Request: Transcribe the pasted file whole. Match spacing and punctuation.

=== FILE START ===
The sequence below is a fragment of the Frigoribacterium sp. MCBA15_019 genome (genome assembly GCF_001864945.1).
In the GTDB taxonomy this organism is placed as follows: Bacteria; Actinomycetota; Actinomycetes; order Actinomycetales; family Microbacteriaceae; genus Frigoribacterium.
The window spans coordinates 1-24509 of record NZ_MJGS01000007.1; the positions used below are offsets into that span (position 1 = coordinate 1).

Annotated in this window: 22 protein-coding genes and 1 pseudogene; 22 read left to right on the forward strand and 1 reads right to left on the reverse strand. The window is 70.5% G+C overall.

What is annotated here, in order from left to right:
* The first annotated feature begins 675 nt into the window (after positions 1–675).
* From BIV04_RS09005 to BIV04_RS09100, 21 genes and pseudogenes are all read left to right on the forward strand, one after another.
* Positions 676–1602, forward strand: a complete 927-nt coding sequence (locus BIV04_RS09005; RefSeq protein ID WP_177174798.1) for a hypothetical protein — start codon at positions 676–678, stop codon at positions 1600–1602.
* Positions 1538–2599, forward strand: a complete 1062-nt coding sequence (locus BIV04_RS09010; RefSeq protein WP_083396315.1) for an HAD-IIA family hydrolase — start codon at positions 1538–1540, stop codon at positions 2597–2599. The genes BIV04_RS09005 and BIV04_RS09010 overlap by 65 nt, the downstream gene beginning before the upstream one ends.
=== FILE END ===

The sequence below is a fragment of the Frigoribacterium sp. MCBA15_019 genome (genome assembly GCF_001864945.1).
In the GTDB taxonomy this organism is placed as follows: Bacteria; Actinomycetota; Actinomycetes; order Actinomycetales; family Microbacteriaceae; genus Frigoribacterium.
The window spans coordinates 1-24509 of record NZ_MJGS01000007.1; the positions used below are offsets into that span (position 1 = coordinate 1).

Annotated in this window: 22 protein-coding genes and 1 pseudogene; 22 read left to right on the forward strand and 1 reads right to left on the reverse strand. The window is 70.5% G+C overall.

What is annotated here, in order from left to right:
* The first annotated feature begins 675 nt into the window (after positions 1–675).
* From BIV04_RS09005 to BIV04_RS09100, 21 genes and pseudogenes are all read left to right on the forward strand, one after another.
* Positions 676–1602, forward strand: a complete 927-nt coding sequence (locus BIV04_RS09005; RefSeq protein ID WP_177174798.1) for a hypothetical protein — start codon at positions 676–678, stop codon at positions 1600–1602.
* Positions 1538–2599, forward strand: a complete 1062-nt coding sequence (locus BIV04_RS09010; RefSeq protein WP_083396315.1) for an HAD-IIA family hydrolase — start codon at positions 1538–1540, stop codon at positions 2597–2599. The genes BIV04_RS09005 and BIV04_RS09010 overlap by 65 nt, the downstream gene beginning before the upstream one ends.